COS 23-7 - Multi-trophic drivers of ecosystem succession after canopy restoration in subtropical forests

Monday, August 7, 2017: 3:40 PM
E142, Oregon Convention Center
Stephanie G. Yelenik1, Eli T. Rose2, Eben Paxton2 and Richard J. Camp2, (1)Pacific Island Ecosystems Research Center, U.S. Geological Survey, Hawaii National Park, HI, (2)Pacific Island Ecosystem Research Center, U.S. Geological Survey, Hawaii National Park, HI

Extensive clearing of tropical and subtropical forests for livestock grazing has altered plant communities globally. Cleared areas are often planted with exotic pasture grasses that remain persistent, even after grazers are removed. Efforts to restore forests often depend on remnant and planted canopy trees jumpstarting succession by competing with exotic grasses, changing microhabitats, and encouraging bird visitation and thus seed dispersal. To date, there is little mechanistic information on how different canopy species affect community trajectories through these different trophic interactions. We explored the effects of the two dominant canopy trees species-- Acacia koa (koa) and Metrosideros polymorpha (ohia)—on understory development via effects on litter and avian seed dispersal in mid-elevation mesic forest in Hawaii. Koa is a nitrogen (N)-fixing tree that is commonly used in restoration projects due to its high survivorship and growth. Ohia, by comparison, has slow growth rates, high C:N litter, and offers different food resources to birds. We used a series of plant and soil surveys, seed rain traps, and seed addition experiments, to ask how these two canopy trees affect understory recruitment.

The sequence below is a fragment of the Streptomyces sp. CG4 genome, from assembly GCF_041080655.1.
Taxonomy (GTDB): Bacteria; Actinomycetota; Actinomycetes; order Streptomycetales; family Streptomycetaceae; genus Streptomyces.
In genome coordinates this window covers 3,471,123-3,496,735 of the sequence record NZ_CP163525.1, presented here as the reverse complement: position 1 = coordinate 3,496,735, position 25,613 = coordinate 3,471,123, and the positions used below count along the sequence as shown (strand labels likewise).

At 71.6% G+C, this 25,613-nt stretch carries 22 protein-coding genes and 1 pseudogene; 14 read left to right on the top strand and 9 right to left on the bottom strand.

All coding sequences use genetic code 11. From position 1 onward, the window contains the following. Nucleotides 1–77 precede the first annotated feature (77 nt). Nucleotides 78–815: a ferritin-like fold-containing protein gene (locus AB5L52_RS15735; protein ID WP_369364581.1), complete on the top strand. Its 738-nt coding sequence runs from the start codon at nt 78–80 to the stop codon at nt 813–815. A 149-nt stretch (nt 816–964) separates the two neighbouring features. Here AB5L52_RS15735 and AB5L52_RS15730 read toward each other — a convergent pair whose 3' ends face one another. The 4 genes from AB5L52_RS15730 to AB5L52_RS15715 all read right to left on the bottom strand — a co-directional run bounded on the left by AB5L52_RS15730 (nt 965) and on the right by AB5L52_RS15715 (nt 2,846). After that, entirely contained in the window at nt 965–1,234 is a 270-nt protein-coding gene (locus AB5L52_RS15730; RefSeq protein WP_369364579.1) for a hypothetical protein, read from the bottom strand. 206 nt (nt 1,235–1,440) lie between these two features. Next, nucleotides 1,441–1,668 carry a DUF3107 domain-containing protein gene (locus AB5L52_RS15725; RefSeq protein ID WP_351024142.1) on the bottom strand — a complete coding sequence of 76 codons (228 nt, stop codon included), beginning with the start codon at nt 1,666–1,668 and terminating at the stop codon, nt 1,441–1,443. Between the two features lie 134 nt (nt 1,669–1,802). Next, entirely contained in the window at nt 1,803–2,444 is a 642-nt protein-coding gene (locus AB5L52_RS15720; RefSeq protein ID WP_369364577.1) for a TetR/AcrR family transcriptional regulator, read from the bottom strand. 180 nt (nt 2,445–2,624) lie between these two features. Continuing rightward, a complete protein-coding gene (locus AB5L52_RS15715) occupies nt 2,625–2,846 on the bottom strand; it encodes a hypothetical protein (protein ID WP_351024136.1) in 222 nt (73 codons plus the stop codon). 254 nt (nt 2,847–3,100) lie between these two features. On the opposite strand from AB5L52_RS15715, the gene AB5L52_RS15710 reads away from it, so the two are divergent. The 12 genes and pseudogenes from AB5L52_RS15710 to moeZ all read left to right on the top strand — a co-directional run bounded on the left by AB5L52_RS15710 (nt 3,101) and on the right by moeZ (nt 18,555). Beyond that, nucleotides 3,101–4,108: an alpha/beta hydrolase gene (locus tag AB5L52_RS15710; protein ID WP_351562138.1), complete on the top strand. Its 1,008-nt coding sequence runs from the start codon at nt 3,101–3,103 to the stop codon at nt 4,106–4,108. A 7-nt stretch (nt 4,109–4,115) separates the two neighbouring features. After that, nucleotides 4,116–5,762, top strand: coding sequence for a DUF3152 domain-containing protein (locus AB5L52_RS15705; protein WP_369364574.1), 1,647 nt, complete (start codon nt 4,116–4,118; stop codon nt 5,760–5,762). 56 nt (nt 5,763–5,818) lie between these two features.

Our data show that the identity of tree species used in restoration of these degraded pastures had strong effects on the development of native plant understory communities, and that this was mediated by tree-specific effects on litter and understory environment. Remnant and/or reforestation koa on its own did not facilitate passive regeneration of native woody understory, but rather increased soil N and exotic grass biomass. In contrast, ohia tended to have a greater build-up of high C:N litter, lower grass biomass and a higher number of native seedlings. Grass removal and seed addition experiments showed that seed addition only functioned to increase seedling recruitment if grass was removed. In addition, the amount of bird-mediated seed rain was similar between ohia and koa, suggesting that while seed may be limited overall, it is not the tree species effects on avian seed dispersal that drives this pattern. Overall, the greatest barrier to the succession of these forests appears to be priority effects established by the exotic grasses which seem to hold koa restoration areas in a koa-grass stable state.